I took a class on Medieval European history, and in it we learned about how Jewish people existed in predominantly non-Jewish communities. It’s been kind of a mixed bag for them–sometimes they were persecuted, accused of “blood libel”–making Matzoh with Christian childrens’ blood, among other lies- and generally harassed and attacked. Between those periods, though, they frequently found good employment and there are many examples of Jews obtaining mid-level or higher positions of authority and prestige in the towns they lived in. I remember distinctly one tale of how a few members of a community tried to oust their local Jews before the guy running the whole town told them to step off and that Jews were fine to stay there. The specifics I can’t recall, though.
In essence, the relationship between Jews and non-Jews in Europe was a love-hate relationship. It wasn’t all sparkles, but it wasn’t all skull crushingly bad either. I think it was either Cordoba or Madrid where Christianity, Islam and Judaism were famously known to coexist peacefully. Yeah, pretty sure it was Cordoba.
All right, before I get more off track, let’s get on to this preview of The Golem’s Voice, by David G. Klein, which is pretty cool.
Well all right, the word preview works about as well as it would if I were previewing the finishing stages of the second Death Star. The Golem’s Voice is basically complete, its story written out, consistent art style pegged down, and a solid two thirds of its pages are complete. So in essence, you could probably count this as a review just as much as a preview. But it hasn’t found a publisher yet, so this will do. Screw it.
So The Golem’s Voice is a pretty serious tale with an interesting, almost Disney-esque art style. Set in Prague in 1944, we begin with a Jewish woman begging her two sons to run away and hide while she and others are gathered onto a train by the German occupation, slated for extermination. Yakov loses his older brother Yoakim almost immediately, before ducking into a synagogue and hiding in the attic, where he finds a clay giant made by a Rabbi in 1580 to protect the Jewish enclave from persecution by non-Jews. Following this is a series of events in which Yakov attempts to awaken the Golem a couple times, and once he does, things get nuts as he sets about putting some Germans on a ride in the Pain Train.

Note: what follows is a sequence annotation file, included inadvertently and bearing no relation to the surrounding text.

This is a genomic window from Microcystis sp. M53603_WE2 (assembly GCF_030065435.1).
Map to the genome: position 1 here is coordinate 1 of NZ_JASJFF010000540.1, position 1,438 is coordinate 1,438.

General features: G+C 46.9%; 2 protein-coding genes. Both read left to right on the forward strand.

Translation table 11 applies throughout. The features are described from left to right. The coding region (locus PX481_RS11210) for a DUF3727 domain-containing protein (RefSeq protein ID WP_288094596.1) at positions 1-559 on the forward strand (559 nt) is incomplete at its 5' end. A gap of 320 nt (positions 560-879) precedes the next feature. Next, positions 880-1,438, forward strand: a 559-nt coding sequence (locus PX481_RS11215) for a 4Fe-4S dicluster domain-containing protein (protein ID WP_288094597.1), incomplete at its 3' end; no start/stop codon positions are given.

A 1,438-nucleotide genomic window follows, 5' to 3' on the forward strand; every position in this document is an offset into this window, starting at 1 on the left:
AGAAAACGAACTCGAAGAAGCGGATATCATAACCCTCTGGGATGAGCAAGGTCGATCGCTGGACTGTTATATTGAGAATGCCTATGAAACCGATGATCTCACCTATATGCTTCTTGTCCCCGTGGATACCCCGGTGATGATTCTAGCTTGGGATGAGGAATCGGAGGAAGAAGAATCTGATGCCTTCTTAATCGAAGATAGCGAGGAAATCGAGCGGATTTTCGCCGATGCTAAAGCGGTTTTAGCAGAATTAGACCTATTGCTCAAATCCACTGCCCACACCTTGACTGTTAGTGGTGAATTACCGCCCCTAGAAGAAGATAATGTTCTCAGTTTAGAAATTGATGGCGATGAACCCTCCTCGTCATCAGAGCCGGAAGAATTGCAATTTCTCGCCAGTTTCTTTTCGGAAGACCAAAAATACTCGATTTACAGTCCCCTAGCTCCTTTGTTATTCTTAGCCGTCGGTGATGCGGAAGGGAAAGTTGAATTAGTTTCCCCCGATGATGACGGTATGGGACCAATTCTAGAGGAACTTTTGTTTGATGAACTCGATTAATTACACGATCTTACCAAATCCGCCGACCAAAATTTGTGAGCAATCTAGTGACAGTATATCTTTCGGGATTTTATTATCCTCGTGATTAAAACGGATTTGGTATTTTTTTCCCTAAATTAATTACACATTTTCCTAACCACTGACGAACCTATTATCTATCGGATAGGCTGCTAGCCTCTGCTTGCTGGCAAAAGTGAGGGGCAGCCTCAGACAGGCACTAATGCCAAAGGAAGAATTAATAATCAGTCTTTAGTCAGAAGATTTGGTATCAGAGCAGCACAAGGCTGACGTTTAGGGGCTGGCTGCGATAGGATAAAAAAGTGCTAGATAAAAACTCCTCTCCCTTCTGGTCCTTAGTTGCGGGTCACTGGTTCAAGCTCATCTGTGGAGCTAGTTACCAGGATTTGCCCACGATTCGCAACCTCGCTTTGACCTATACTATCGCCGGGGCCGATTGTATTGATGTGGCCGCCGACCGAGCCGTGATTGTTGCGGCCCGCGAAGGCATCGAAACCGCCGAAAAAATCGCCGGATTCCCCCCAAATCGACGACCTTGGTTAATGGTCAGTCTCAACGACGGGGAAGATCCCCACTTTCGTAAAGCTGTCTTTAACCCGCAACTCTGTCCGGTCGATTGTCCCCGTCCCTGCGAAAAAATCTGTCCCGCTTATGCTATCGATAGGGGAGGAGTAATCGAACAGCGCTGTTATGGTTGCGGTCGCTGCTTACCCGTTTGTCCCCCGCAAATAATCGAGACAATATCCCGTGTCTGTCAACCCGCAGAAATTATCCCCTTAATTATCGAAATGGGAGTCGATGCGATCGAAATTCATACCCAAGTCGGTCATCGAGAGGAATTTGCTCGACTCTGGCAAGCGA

The writing is good, though imperfect. Hopefully in final drafts the grammar and spelling errors should be ironed out, but other than that he does a good job with dialogue. It’s a much more action oriented comic than you might expect so chatter is less frequent and more concise. The main villain of the story, a Nazi officer, is written like a cartoon villain, but I think everyone else reacts as realistically as you would expect in this story. I mean, when you live in an age when you and your friends still believe in spirits and you encounter a giant freakin’ Golem, your reaction is going to be very different from the kind you might have if you had an upbringing like, say, me. (I would probably shit my pants, renounce science and convert to Judaism, not in any specific sequence.)
The art is fantastic, even for the pages that are only half completed. Character faces communicate a lot of information. Yakov looks like a kid out of a Sunday comic strip or a Disney cartoon, with dots for eyes and chubby Jewish features, while adults are more serious in their dimensions. One woman, who is almost always angry, is defined by the rough features and ample lines covering her face. The calmer, kinder and younger guy she hides in a cave with is defined by his more intellectual appearance, with glasses, a beard and a bald scalp. The Golem Yakim finds looks like a certified badass, but the one he constructs by himself looks like a goofy, awkward, child-hulk- there’s definitely some symbolism in this work, FYI. I’ll let you read it to draw your own conclusions. Suffice to say, Klein does a great job blending a cartoony style with a darker tone.
Despite characters having more stylized faces, the detail in this art is very high. Tree leaves, falcon feathers, all of them rendered in great detail, and from the looks of it, all with pencil. Or at least, a pencil style. Either way it’s pretty damn pretty to look at. I think the banner image is a great indicator of Klein’s strengths, specifically high detail and the ability to capture motion well. It has a very turbulent feel to it that runs through the whole novel.
The Golem’s Voice is not out for public viewing just yet, but when it does come out as a graphic novel, rest assured it’ll be a very good read. So take this is as a thumbs-up for the novel ahead of time, and check out some samples of chapters 1 and 2 at Klein’s Drawger website. Also if I’m correct, Klein is still looking for a publisher, so if you’re a publisher and you’re reading this, well, what are you waiting for?
TL;DR A work in progress, The Golem’s Voice promises to be a great graphic novel in it’s completion. Check out samples now and if you know anyone who would want to publish it, share it with them.
A review PDF of The Golem’s Voice was graciously provided to Spandexless by Klein.